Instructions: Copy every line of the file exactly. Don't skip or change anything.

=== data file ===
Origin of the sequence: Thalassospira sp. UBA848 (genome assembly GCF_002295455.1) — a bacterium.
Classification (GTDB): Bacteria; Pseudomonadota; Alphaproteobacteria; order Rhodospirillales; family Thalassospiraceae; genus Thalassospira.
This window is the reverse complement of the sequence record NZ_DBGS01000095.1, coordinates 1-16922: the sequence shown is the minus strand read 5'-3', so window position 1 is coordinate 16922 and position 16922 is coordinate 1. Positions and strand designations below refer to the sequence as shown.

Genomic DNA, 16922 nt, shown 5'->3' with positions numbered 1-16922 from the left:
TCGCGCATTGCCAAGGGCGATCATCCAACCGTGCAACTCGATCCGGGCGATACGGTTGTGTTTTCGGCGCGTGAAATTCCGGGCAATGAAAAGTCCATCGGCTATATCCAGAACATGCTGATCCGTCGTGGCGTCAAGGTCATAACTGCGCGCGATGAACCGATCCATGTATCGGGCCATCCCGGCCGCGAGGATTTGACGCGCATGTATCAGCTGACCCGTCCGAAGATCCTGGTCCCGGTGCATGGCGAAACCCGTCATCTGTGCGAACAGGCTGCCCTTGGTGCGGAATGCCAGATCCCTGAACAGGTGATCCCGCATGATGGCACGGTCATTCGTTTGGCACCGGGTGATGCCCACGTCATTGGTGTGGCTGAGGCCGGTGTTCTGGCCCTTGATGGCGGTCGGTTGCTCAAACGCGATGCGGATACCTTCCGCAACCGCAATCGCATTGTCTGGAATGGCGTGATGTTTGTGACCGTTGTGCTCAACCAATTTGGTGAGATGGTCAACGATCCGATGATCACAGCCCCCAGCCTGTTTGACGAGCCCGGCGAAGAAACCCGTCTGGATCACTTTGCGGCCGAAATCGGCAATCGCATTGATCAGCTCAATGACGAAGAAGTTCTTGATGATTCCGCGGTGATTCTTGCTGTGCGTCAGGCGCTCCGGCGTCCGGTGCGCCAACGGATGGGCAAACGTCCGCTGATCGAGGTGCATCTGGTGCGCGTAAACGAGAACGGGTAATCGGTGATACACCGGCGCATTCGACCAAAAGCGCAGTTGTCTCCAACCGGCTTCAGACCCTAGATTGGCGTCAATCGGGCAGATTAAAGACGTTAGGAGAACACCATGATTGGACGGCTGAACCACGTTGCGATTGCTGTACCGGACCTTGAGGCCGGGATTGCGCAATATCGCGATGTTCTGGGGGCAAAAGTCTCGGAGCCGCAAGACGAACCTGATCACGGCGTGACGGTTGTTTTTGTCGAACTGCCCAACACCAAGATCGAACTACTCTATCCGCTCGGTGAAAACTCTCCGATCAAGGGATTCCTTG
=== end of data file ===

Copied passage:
Origin of the sequence: Thalassospira sp. UBA848 (genome assembly GCF_002295455.1) — a bacterium.
Classification (GTDB): Bacteria; Pseudomonadota; Alphaproteobacteria; order Rhodospirillales; family Thalassospiraceae; genus Thalassospira.
This window is the reverse complement of the sequence record NZ_DBGS01000095.1, coordinates 1-16922: the sequence shown is the minus strand read 5'-3', so window position 1 is coordinate 16922 and position 16922 is coordinate 1. Positions and strand designations below refer to the sequence as shown.

Genomic DNA, 16922 nt, shown 5'->3' with positions numbered 1-16922 from the left:
TCGCGCATTGCCAAGGGCGATCATCCAACCGTGCAACTCGATCCGGGCGATACGGTTGTGTTTTCGGCGCGTGAAATTCCGGGCAATGAAAAGTCCATCGGCTATATCCAGAACATGCTGATCCGTCGTGGCGTCAAGGTCATAACTGCGCGCGATGAACCGATCCATGTATCGGGCCATCCCGGCCGCGAGGATTTGACGCGCATGTATCAGCTGACCCGTCCGAAGATCCTGGTCCCGGTGCATGGCGAAACCCGTCATCTGTGCGAACAGGCTGCCCTTGGTGCGGAATGCCAGATCCCTGAACAGGTGATCCCGCATGATGGCACGGTCATTCGTTTGGCACCGGGTGATGCCCACGTCATTGGTGTGGCTGAGGCCGGTGTTCTGGCCCTTGATGGCGGTCGGTTGCTCAAACGCGATGCGGATACCTTCCGCAACCGCAATCGCATTGTCTGGAATGGCGTGATGTTTGTGACCGTTGTGCTCAACCAATTTGGTGAGATGGTCAACGATCCGATGATCACAGCCCCCAGCCTGTTTGACGAGCCCGGCGAAGAAACCCGTCTGGATCACTTTGCGGCCGAAATCGGCAATCGCATTGATCAGCTCAATGACGAAGAAGTTCTTGATGATTCCGCGGTGATTCTTGCTGTGCGTCAGGCGCTCCGGCGTCCGGTGCGCCAACGGATGGGCAAACGTCCGCTGATCGAGGTGCATCTGGTGCGCGTAAACGAGAACGGGTAATCGGTGATACACCGGCGCATTCGACCAAAAGCGCAGTTGTCTCCAACCGGCTTCAGACCCTAGATTGGCGTCAATCGGGCAGATTAAAGACGTTAGGAGAACACCATGATTGGACGGCTGAACCACGTTGCGATTGCTGTACCGGACCTTGAGGCCGGGATTGCGCAATATCGCGATGTTCTGGGGGCAAAAGTCTCGGAGCCGCAAGACGAACCTGATCACGGCGTGACGGTTGTTTTTGTCGAACTGCCCAACACCAAGATCGAACTACTCTATCCGCTCGGTGAAAACTCTCCGATCAAGGGATTCCTTG